Dermatological disease in older patients poses unique challenges that need to be appreciated in order to successfully manage the patient. The older population as a whole tends to have more comorbidity, is frailer and is often in a more precarious social situation. It may only be through experience that some of the potential pitfalls can be understood and avoided.

In this essay, I will review a case of a gentleman with bullous pemphigoid that I experienced during my CMT rotation in dermatology. I will then take a brief look at the disease and treatment guidelines before concluding with the lessons to be learnt.

The case in question

I am reminded of a 77-year-old gentleman with a background of dementia and severe oesophageal dysmotility, who was admitted to hospital following one of a number of falls. He was making recovery from this when the longstanding excoriation over his body began to blister. He was referred to and reviewed by the on-call dermatology team.

Further reading

Looking back through his history, this gentleman had been seen by dermatology eight months beforehand with non-blistering excoriations. At the time, he was thought to be suffering from dermatitis with an element of artefactual change after a negative indirect immunofluorescence. Skin biopsy was considered, but the decision was made not to proceed as it was thought that this would not alter management.

On this admission, a clinical diagnosis of bullous pemphigoid was made and a biopsy was taken from one of the blisters. He was started empirically on topical dermovate ointment BD. Under the closely monitored inpatient environment, the patient made a quick and substantial improvement with no new blisters after a matter of days. He was in hospital for many weeks for social reasons during which time no new blisters formed. He was discussed in a consultant meeting and the decision was made not to start him on oral medication. This was because his condition was well controlled on topical therapy and it was thought best to avoid any unintended side effects. He was discharged home, where he lived with his wife and no carers, with what was thought to be a clear topical therapy plan.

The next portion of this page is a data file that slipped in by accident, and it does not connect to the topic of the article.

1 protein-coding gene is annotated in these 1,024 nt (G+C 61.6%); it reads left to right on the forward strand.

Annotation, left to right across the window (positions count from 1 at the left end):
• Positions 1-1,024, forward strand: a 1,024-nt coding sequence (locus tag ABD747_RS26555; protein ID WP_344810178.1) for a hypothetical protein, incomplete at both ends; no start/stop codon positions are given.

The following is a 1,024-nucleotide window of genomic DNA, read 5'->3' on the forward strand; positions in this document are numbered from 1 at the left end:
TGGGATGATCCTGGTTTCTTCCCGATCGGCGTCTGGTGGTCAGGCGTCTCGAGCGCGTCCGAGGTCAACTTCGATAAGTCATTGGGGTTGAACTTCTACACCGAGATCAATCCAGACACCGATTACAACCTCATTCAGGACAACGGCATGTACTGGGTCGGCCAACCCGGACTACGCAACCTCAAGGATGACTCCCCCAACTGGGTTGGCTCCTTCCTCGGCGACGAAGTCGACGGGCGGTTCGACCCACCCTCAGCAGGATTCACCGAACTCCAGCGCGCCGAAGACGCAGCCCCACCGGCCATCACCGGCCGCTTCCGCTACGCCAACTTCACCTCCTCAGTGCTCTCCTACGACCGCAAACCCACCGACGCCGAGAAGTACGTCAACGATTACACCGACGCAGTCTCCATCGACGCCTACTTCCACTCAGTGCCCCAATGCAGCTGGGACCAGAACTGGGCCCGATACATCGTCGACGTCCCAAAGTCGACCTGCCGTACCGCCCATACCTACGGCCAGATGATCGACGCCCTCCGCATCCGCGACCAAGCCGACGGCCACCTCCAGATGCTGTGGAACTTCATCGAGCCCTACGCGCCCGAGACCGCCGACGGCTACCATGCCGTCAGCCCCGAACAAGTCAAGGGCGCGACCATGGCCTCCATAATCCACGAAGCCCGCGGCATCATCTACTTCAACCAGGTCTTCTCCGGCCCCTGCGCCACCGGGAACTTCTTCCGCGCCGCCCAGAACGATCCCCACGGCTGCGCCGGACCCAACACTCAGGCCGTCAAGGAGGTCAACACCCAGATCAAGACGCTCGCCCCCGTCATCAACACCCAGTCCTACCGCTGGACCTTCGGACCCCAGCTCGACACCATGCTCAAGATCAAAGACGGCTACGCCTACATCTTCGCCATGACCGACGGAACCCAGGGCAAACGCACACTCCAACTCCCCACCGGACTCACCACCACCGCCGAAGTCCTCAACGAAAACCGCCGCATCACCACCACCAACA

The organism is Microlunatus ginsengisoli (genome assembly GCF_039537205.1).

Unfortunately, three weeks later the patient’s GP rang the department due to an uncontrolled flare of the condition. At this point advice was given to start on oral prednisolone, pending emergency dermatology appointment the following week.

When attending this appointment it was clear that his condition had deteriorated significantly. He was very unsteady on his feet, requiring assistance from staff members to hold him up, and his clothing was extensively soiled. He had come by taxi but had not bought enough money for a return journey; his plan having been to walk home afterwards. It seemed that the gentleman had been having difficulty applying topical therapy and he was not taking the prednisolone as advised (he had not even picked these up from a pharmacy), though he was unable to give clear answers.

His erosions were extensive, involving his forearms, hands, forehead, thighs and feet. He was initiated on doxycycline 200mg OD, prednisolone 20mg OD and the BD dermovate was re-instated. Consideration was given to a higher dose of prednisolone, but due to his comorbidities it was decided to use a lower dose initially, especially in view of avoiding any psychotropic effects.

Once this was started his skin rapidly improved and four days later, on review, there were no new blisters. At this point the biopsy from the first admission had come back confirming the diagnosis. Unfortunately, his dementia seemed to deteriorate even on this low dose of prednisolone, requiring chemical restraint at one point, but it was felt that this needed to continue on a clinical basis.

He has since gone home on 15mg prednisolone and 200mg doxycycline in addition to his topical therapy. We hope that this is enough to keep the disease at bay but will keep him under close review and have ensured the wife has a clear helpline number and topical instructions. Despite the previous issues, his wife was reluctant to accept help at home and so they remain at home unaided.

What is bullous pemphigoid?

Bullous pemphigoid is an autoimmune skin condition that normally occurs in older patients with a mean age of onset of 80 years, it occurs equally in males and females.1 Interestingly it seems to be more prevalent in those with neurological diseases such as stroke, dementia (including, as in our patient fronto-temporal dementia) or Parkinson’s disease.2,3There are various mechanisms proposed for this association.

The pathophysiology of the disease is an attack on the basement membrane of the epidermis by IgG plus or minus IgE immunoglobulins and activated T lymphocytes. The target is a protein BP180 or occasionally BP230, both part of collagen XVII, associated with hemidesmosomes. It is the breakdown of these hemidesmosomes that leads to sub-epidermal blister formation.4